Vectoring, a technology that eliminates crosstalk on a broadband DSL line, can boost speeds on existing copper to up to 100 Mbps. And apparently service providers are really interested in testing it out, according to Telebyte, a Hauppauge, New York-based company that just launched the first gear capable of testing how well vectored VDSL2 lines can perform.
Michael Breneisen, president of Telebyte in an interview with GigaOM shared details about the company’s new gear, which vendors are champing at the bit to use to boost their DSL in order to prolong the use of those assets while laying fiber. There are miles and miles of copper networks that might never be economical to upgrade to fiber. He said the product has seen interest in Europe and the U.S. and says a telco such as AT&T could even use vectoring to upgrade it’s DSL product without investing in new wires or equipment.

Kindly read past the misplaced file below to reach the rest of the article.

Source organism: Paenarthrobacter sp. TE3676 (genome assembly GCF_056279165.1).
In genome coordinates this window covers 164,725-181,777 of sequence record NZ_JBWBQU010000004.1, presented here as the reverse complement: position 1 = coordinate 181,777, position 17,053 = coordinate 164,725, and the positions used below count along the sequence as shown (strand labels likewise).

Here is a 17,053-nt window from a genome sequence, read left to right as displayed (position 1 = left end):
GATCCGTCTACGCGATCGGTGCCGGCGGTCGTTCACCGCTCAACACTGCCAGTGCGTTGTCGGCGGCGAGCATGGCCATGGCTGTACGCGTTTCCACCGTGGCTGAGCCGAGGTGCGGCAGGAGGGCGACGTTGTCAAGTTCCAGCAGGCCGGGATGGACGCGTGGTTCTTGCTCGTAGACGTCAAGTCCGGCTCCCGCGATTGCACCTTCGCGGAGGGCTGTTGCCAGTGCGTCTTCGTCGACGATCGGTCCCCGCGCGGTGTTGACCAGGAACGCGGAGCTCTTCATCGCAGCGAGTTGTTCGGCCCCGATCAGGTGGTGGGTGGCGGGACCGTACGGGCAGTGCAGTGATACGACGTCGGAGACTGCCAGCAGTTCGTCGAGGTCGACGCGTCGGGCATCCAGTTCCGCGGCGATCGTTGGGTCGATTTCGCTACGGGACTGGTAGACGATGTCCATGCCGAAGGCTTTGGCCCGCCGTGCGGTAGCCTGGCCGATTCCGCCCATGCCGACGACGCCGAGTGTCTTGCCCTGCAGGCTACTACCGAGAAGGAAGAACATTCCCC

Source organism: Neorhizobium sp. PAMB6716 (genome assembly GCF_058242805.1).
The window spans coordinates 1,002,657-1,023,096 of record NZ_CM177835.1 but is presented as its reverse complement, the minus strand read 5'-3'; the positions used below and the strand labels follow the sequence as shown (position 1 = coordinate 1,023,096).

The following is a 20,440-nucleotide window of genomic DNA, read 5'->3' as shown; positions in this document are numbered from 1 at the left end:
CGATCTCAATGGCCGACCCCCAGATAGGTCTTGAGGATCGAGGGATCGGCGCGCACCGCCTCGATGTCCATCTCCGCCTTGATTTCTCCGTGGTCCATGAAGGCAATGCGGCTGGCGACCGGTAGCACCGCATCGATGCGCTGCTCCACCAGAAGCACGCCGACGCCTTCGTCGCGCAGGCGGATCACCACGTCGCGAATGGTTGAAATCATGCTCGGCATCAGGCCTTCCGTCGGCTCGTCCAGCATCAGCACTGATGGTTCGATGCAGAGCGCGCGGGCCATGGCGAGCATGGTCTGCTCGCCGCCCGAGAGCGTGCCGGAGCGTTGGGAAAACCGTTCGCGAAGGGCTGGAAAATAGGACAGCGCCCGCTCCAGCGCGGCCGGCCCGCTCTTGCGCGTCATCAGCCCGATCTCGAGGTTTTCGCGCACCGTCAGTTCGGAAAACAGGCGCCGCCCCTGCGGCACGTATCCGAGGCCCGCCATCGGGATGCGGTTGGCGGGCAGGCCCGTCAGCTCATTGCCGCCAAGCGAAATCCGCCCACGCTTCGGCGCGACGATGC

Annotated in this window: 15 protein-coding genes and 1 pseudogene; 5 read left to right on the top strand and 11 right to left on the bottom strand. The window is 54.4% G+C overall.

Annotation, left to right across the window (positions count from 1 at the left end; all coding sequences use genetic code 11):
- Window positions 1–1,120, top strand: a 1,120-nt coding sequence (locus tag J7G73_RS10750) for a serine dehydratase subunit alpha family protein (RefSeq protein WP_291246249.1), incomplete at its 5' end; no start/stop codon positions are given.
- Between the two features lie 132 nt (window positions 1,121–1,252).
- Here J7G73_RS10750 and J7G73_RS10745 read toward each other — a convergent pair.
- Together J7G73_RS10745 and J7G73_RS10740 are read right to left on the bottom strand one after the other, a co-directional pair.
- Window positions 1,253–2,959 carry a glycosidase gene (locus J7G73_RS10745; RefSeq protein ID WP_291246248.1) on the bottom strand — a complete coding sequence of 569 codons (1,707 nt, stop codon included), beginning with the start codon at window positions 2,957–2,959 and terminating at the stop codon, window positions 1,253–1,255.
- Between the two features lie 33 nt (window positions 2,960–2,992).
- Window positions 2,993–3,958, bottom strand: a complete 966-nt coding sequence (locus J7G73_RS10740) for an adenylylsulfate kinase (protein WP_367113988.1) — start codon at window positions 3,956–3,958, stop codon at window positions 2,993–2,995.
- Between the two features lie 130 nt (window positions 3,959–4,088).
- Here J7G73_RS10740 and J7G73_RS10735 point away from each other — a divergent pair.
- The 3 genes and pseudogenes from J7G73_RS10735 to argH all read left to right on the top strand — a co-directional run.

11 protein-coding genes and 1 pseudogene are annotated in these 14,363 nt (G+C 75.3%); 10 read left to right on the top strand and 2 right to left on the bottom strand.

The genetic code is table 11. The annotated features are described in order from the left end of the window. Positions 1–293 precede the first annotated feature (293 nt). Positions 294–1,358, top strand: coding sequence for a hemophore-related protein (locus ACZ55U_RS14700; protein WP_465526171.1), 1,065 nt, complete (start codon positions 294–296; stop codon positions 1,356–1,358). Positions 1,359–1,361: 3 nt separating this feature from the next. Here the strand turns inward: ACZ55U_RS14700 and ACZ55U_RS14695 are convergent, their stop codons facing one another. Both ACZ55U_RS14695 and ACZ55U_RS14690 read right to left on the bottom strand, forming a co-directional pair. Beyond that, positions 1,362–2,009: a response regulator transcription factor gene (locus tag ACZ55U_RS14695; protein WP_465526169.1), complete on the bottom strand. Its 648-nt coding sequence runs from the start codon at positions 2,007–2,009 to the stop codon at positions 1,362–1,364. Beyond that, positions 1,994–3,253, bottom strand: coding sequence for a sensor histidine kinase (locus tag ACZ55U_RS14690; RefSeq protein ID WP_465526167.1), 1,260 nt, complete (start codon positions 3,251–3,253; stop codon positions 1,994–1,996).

We have covered some of the advancements in DSL technology in the last few years, so from a technology perspective Breneisen’s excitement makes sense. However, we have also covered a waning interest in DSL from major U.S. providers. Verizon sold off many of its DSL lines, and even AT&T doesn’t seem interested in upgrading — instead those players plan to sell wireless broadband. However, DSL is deployed around the world, and in the U.S., CenturyLink and Frontier have millions of old lines. Perhaps, this is way they can more easily get with the times and upgrade their lines.